Spurlock also takes us to America’s schools, where the lunch programs are becoming increasingly worse; more disastrous, even, than the days when Reagan tried to sneak through ketchup as a vegetable. Kids are surrounded by processed crap and artificial garbage, encouraged to drink soda after soda by a school administration needing to make up revenue lost to budget cuts. Eric Schlosser’s brilliant Fast Food Nation covered similar territory, exposing the corporate impact on desperate schools, from ubiquitous vending machines to gymnasiums named after members of the Fortune 500. While we all seem to agree that the government should never dictate what we learn and how we learn it, the great masses of Americans remain silent when it comes to fattening up our young people like they were being prepared for slaughter.

For many, a school lunch is the only opportunity to have a decent meal all day, and our schools are turning a blind eye as kids sit in the corner with a sugar and caffeine IV. And with our national obsession over math and science test scores (thanks again, Dubya), health courses are almost certain to suffer, a fact compounded by the push to keep our children blissfully ignorant of sexual matters. Condoms give you AIDS, pre-marital sex leads to cancer, and a diet of Kit-Kats and Pepsi is sufficiently well-balanced — that is the school room vision of the current cocksuckers in Washington.

Spurlock finally comes to the end of his experiment, much to the relief of his long-suffering girlfriend. After several weeks of eating right and getting back to a normal lifetstyle, Spurlock sheds his excess pounds and his innards return to their pre-binge state. The film has been criticized in some quarters for unfairly targeting McDonald’s when, as they point out, just about anything done to excess for a month will harm the body. That charge may in fact be true, but they miss the larger point. Spurlock is right to shed light on the fact that while we have demonized smoking to the extent that lighting up makes one a friend of evil, junk food has largely gotten a pass. More than that, eating itself has escaped a great amount of scrutiny.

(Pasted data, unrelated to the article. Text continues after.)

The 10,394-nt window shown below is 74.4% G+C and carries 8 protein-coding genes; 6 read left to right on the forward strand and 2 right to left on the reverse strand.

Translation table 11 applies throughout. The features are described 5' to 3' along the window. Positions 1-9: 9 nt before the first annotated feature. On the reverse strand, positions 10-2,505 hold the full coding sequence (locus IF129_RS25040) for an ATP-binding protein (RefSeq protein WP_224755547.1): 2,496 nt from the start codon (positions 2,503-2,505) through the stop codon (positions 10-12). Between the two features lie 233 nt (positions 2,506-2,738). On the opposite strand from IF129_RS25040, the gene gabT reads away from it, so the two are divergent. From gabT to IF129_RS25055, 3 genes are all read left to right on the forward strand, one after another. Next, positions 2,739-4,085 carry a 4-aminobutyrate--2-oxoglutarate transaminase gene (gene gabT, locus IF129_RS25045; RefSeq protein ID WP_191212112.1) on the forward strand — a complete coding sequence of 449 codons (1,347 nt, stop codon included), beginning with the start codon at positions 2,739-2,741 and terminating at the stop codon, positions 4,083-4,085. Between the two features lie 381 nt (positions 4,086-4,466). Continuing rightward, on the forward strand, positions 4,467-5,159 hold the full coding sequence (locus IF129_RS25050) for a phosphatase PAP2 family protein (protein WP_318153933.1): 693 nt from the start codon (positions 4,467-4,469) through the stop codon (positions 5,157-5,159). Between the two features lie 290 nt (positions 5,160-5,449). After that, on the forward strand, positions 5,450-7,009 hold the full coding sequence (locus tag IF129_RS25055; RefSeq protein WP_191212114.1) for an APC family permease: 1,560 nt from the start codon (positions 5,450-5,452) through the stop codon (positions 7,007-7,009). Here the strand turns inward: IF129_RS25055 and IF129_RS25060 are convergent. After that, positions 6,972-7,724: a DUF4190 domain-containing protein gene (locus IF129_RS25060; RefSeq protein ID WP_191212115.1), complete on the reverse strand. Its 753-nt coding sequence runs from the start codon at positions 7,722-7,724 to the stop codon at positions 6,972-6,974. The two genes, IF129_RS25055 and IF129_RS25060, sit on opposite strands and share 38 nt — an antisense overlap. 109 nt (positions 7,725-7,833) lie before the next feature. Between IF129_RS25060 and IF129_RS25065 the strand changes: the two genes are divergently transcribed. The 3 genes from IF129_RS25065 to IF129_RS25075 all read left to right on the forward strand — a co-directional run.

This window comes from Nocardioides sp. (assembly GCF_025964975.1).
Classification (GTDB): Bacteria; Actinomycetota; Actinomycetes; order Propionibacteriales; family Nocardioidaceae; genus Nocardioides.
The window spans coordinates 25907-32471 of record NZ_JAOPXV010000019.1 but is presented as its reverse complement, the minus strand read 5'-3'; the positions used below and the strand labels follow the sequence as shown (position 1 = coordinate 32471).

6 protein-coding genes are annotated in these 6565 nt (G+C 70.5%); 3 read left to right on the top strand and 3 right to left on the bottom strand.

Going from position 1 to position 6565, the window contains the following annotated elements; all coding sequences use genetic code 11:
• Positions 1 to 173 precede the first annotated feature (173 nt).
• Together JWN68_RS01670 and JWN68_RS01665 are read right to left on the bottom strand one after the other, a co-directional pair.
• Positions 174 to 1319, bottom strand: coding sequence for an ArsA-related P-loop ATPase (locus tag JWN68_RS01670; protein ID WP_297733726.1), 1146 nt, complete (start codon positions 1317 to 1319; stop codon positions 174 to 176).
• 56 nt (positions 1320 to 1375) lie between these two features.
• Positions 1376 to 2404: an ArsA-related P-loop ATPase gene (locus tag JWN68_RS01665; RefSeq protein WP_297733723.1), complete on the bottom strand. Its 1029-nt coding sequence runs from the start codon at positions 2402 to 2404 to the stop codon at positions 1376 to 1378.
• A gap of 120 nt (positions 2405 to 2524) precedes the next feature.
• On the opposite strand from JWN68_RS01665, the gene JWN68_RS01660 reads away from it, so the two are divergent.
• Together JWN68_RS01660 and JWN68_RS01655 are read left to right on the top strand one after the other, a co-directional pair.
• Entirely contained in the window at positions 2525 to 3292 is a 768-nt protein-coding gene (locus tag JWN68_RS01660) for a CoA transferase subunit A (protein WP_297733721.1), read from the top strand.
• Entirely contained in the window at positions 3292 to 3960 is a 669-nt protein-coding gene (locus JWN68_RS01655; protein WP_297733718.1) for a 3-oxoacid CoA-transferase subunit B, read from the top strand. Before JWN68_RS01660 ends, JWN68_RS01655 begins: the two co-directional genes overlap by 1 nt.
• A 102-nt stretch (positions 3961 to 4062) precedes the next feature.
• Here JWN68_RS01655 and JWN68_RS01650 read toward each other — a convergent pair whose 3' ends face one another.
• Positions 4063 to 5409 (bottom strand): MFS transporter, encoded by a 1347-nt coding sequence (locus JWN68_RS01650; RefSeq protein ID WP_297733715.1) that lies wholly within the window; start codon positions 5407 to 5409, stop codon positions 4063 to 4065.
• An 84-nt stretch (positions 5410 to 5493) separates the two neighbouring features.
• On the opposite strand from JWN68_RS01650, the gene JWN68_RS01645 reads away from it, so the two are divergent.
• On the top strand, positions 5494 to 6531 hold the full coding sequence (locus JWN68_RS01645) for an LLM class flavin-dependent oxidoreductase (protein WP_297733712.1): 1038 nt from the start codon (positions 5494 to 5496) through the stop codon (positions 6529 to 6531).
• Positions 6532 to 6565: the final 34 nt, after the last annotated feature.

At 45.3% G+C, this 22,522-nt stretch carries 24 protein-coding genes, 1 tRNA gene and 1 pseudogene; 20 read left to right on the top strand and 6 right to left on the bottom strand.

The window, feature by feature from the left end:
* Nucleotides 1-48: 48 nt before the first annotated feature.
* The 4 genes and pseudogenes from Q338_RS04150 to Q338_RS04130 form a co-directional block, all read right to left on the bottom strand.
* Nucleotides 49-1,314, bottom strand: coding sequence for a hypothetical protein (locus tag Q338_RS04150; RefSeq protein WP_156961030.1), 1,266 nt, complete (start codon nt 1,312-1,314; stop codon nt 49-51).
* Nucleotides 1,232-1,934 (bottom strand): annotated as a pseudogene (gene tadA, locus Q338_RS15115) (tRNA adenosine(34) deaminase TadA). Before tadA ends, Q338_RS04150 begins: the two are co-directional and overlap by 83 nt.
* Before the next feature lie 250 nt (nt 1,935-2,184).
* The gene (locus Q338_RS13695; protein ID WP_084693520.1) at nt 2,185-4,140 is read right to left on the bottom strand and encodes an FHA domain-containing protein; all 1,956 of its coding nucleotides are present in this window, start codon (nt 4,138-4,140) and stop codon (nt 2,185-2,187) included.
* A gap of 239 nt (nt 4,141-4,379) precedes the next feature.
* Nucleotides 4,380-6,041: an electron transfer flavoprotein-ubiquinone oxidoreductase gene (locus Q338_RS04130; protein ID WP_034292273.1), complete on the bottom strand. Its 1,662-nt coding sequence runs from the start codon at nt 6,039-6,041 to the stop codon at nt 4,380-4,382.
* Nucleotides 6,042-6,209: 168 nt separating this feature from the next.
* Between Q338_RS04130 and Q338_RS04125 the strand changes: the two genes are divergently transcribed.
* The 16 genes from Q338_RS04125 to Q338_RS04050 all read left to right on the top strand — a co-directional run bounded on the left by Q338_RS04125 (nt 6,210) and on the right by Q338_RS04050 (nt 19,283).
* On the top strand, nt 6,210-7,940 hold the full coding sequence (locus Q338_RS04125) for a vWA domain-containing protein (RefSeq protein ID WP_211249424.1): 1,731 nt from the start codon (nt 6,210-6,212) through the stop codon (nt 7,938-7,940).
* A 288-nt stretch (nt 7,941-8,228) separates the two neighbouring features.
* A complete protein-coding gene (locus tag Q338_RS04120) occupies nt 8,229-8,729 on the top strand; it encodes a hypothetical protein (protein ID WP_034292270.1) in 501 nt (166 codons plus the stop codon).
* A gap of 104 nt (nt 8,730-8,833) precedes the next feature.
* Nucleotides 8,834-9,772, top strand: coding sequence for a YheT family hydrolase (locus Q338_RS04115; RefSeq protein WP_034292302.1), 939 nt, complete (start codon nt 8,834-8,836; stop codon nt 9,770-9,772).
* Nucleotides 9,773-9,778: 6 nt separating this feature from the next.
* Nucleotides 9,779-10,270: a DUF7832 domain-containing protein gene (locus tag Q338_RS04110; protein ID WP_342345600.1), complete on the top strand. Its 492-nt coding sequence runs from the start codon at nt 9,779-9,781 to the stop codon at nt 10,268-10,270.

Smokers are Hitler, yet political correctness keeps us from castigating those who hide their pain in an extra-large pizza. We still allow kids to be targeted by substances that are far more dangerous than say, a joint or a shot of bourbon, which Spurlock believes is part of the problem. But given the fact that McDonald’s spends over $1 billion a year in advertising, media outlets that depend on the big bucks of business are not going to sign on for any large-scale protest. And then you’ll get the assorted suits and bigwigs to pound the airwaves talking about jobs, and capitalism, and freedom of choice, and we’ll nod, see their logic, and keep eating artery-clogging shit while wearing our clothes that have been made by starving and beaten 6-year-old children in some remote Chinese village.

Super Size Me has been one of the most talked about films of the year, and for once that is a good thing. Morgan Spurlock, then, is a voice to watch and hopefully he’ll continue in his muckraking style. And while he’s giving you facts and points to ponder that are in fact good for you, he also knows that a film must above all be a fun ride. And he’s also a profile in courage, putting his health on the line for us; showing us the mirror that we too often take great pains to avoid.